BTW I remember in a interview he using the AVX as being the very case of the CPU clocks going lower.
 
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3liteDragon

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Didn't Cerny say that it has "native 256 bit instructions"? Can we assume it was talking about AVX256?
Honestly, I just want a higher-res picture to look at. You got NX Gamer on one hand saying it's 2 128-bit instructions over 2 clock cycles and then you got some people here saying Cerny meant AVX256 when he said "NATIVE 256-bit instructions", so idk.
 
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M1chl

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Honestly, I just want a higher-res picture to look at. You got NX Gamer on one hand saying it's 2 128-bit instructions over 2 clock cycles and then you got some people here saying Cerny meant AVX256 when he said "NATIVE 256-bit instructions", so idk.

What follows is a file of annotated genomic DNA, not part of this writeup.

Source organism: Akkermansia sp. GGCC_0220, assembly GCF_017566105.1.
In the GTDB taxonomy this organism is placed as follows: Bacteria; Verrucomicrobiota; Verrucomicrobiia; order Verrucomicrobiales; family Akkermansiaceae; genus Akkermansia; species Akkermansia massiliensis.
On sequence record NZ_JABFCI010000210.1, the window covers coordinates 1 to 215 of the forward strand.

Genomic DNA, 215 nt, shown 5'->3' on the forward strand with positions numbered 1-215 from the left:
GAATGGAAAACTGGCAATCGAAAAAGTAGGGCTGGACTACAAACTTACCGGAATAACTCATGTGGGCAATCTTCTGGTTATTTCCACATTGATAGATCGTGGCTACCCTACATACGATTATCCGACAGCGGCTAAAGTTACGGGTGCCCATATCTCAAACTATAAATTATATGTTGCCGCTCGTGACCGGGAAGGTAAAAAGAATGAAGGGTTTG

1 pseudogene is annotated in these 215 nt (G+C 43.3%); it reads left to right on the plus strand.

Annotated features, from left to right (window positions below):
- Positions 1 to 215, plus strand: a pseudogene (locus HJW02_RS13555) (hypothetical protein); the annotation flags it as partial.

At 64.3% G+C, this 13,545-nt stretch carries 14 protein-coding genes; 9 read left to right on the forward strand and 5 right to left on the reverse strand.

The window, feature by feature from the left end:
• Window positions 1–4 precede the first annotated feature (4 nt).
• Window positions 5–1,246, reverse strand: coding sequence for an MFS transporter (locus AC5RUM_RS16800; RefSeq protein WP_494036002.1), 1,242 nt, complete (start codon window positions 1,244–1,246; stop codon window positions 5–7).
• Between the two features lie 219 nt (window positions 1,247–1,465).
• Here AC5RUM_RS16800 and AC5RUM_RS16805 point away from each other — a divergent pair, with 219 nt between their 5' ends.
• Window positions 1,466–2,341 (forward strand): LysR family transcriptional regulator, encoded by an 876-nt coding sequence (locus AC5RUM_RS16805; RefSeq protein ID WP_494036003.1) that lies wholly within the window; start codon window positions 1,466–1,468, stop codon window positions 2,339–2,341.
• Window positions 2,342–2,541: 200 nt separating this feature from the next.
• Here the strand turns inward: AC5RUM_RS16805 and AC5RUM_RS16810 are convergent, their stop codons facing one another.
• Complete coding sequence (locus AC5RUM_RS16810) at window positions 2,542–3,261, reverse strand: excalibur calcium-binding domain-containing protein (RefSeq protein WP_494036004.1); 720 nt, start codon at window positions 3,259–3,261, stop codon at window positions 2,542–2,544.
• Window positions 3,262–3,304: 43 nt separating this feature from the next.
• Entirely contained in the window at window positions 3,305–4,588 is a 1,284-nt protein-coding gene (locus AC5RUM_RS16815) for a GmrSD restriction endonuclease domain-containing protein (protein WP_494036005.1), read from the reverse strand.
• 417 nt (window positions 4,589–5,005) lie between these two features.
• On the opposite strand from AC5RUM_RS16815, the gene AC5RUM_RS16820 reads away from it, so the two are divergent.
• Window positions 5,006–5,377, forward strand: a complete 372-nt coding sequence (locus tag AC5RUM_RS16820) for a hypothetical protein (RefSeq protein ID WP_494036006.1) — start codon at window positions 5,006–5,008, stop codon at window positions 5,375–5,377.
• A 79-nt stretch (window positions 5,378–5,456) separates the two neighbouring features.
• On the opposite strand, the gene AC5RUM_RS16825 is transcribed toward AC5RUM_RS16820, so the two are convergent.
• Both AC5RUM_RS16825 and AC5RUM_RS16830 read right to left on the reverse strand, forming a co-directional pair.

If it can do in 2 cycles and can crunch 256-bit instruction is still native, normal 128-bit units cannot get 256bit instruction....
 
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Superayate

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Seems more they have simplified and re-layouted (removing redundancy) this part, but kept the AVX256.
 
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onesvenus

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AVX-256 is a extension instruction set that uses 256bits SIMD instructions.

BTW I remember in a interview he using the AVX as being the very case of the CPU clocks going lower.
I know what AVX256 is, what I'm asking is if he was talking about that or you are just assuming. Zen CPUs have other 256 instructions